Deez Interviews: Conor Gearin, on great science journalism rabbitholes + the best readings for connecting w/your ecological community

This week’s interview is with science writer Conor Gearin, whose work has appeared in spots like The Atlantic and New Scientist. He also helps edit The New Territory, which just put out a new print issue AND currently writes about the landscapes and wildlife surrounding his home in Massachusetts via his Possum Notes newsletter. We talked about the 50/50 indoors vs. outdoors process for researching the book he’s working on, misconceptions around science messaging, and the best apps for getting in touch with your inner naturalist! Enjoy.

First, how did you get into science writing and especially writing about nature? 

Early on, I remember two main influences: The Magic School Bus on PBS and, a little later, a sixth grade science teacher who had us read essays by the evolutionary biologist Stephen Jay Gould. Those essays blew my mind because he was cracking jokes about intricate science concepts. I didn’t know you could write about science and also be funny. 

Annie Dillard’s Pilgrim at Tinker Creek was another big one — this was some point in college. She pulled out apocalyptic drama from things as small as a frog having its insides sucked out by a giant water bug — or more pleasantly, the way light flickered through a cedar tree. The book affirmed something I wanted to believe, which was that landscapes we think of as familiar and understood are strange and wild on closer look. You can approach this idea through science — detailing what species are there and what they’re doing — and through creative writing by processing what a place means to you.

You're also working on a book about "the wildlife of the untended fence-line." What kind of research process does that involve in terms of like, time spent on a computer vs. time spent out in nature?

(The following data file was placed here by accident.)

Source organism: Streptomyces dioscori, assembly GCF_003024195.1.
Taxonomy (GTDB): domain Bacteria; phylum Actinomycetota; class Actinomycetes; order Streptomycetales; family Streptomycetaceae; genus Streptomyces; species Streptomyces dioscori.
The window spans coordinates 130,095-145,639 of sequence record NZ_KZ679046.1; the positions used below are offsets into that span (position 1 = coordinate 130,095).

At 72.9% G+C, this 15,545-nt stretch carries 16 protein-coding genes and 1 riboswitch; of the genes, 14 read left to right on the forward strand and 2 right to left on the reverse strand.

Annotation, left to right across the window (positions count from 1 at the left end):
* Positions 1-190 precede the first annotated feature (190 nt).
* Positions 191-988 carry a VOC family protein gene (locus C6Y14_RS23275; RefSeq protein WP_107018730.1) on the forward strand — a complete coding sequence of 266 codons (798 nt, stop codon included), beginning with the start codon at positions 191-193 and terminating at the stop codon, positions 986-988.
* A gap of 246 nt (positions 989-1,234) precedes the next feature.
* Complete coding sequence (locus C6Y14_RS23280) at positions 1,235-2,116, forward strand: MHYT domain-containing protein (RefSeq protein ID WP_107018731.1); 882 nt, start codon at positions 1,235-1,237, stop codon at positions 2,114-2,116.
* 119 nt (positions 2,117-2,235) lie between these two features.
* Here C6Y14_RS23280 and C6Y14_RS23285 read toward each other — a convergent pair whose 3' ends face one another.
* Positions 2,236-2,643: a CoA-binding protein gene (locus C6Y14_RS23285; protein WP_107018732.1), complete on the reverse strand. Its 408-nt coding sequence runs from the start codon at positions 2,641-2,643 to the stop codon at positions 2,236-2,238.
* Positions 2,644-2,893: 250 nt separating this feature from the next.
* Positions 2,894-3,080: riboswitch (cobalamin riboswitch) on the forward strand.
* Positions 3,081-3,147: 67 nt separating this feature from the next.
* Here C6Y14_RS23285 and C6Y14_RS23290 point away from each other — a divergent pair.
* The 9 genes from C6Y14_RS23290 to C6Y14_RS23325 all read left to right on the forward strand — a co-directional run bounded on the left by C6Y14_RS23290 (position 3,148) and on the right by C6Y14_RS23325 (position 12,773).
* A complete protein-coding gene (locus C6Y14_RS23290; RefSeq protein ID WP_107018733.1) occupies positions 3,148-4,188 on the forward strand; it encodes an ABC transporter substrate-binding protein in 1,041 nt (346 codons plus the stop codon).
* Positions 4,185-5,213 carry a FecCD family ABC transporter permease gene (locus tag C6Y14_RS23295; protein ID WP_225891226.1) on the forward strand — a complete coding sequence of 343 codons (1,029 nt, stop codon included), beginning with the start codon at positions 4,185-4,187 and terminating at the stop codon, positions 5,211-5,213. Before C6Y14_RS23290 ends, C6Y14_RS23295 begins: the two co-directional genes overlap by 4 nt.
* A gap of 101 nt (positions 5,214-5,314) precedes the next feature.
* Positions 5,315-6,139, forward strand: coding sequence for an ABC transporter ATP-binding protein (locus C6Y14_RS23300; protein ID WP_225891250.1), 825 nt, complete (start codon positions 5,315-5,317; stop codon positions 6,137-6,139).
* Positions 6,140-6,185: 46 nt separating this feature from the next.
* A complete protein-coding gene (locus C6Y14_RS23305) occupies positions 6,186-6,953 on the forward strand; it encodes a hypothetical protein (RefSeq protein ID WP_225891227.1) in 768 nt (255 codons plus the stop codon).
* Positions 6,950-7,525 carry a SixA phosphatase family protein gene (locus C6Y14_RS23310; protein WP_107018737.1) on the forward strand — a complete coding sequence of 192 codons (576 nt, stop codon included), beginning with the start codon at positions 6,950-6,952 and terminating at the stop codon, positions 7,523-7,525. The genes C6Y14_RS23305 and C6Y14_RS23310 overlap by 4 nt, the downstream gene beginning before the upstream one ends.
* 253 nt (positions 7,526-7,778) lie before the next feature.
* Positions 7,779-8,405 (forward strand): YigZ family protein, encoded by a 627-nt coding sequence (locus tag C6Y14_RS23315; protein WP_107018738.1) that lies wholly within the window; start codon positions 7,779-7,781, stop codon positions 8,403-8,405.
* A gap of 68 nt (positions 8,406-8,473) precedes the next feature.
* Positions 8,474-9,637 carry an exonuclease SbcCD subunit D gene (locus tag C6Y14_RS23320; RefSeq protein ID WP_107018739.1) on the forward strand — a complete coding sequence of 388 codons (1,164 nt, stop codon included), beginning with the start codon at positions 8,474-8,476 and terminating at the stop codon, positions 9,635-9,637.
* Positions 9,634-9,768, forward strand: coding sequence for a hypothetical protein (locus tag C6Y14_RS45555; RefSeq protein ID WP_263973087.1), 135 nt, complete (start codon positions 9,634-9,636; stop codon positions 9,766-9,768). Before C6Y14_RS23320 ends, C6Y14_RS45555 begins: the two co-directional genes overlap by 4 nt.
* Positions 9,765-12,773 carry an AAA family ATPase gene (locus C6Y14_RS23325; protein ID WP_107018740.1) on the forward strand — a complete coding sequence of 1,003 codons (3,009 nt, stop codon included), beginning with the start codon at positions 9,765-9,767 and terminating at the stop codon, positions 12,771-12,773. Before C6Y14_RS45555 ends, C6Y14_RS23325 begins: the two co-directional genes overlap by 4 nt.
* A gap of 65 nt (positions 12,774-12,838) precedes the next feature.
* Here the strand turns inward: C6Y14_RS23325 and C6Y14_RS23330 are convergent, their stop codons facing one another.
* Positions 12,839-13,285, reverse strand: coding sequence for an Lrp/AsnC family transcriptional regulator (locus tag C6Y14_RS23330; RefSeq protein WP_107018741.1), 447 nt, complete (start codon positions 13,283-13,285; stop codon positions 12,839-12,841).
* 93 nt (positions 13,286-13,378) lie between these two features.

Part of the inspiration was my research into bird conservation in developed landscapes and seeing how places we don’t think of as wilderness can still be essential habitat for certain species. Then there were the little trips to urban trails and parks that helped me stay sane while moving around for school and being apart from loved ones. As well as the writers I admire: Dillard, Lauret Savoy, Robin Wall Kimmerer, Robert Macfarlane, Helen Macdonald, many others.

For me, this kind of writing has to start with going outside — a walk, birding, or swimming — and taking notes. Even if that writing doesn’t end up in the manuscript, I need it to get started. Sitting at my computer and waiting for something to happen doesn’t work. But 50/50 outside vs. computer is probably close. 

Once I get back, I’ll look up articles on an animal’s behavior or the history of a place. Trips outside sometimes cause old memories to pop up. The time of day and light might ring a bell with something that happened 15 years ago. Forests, grasslands, and other ecosystems have a way of rhyming with their counterparts in different regions that helps me reconnect with where I’ve been.

By day, you work in comms for a research institute by day, and I'm curious about any unique challenges, from a communications professional’s point of view, that work poses.

The main challenge is finding ways that new research relates to a reader without specialized interest in the topic. But as someone who trained and worked as a reporter, what stands out is how much of the skillset is the same: interviewing, evaluating evidence, understanding a beat and seeing news brewing before it happens. Ledes, nutgrafs, all that.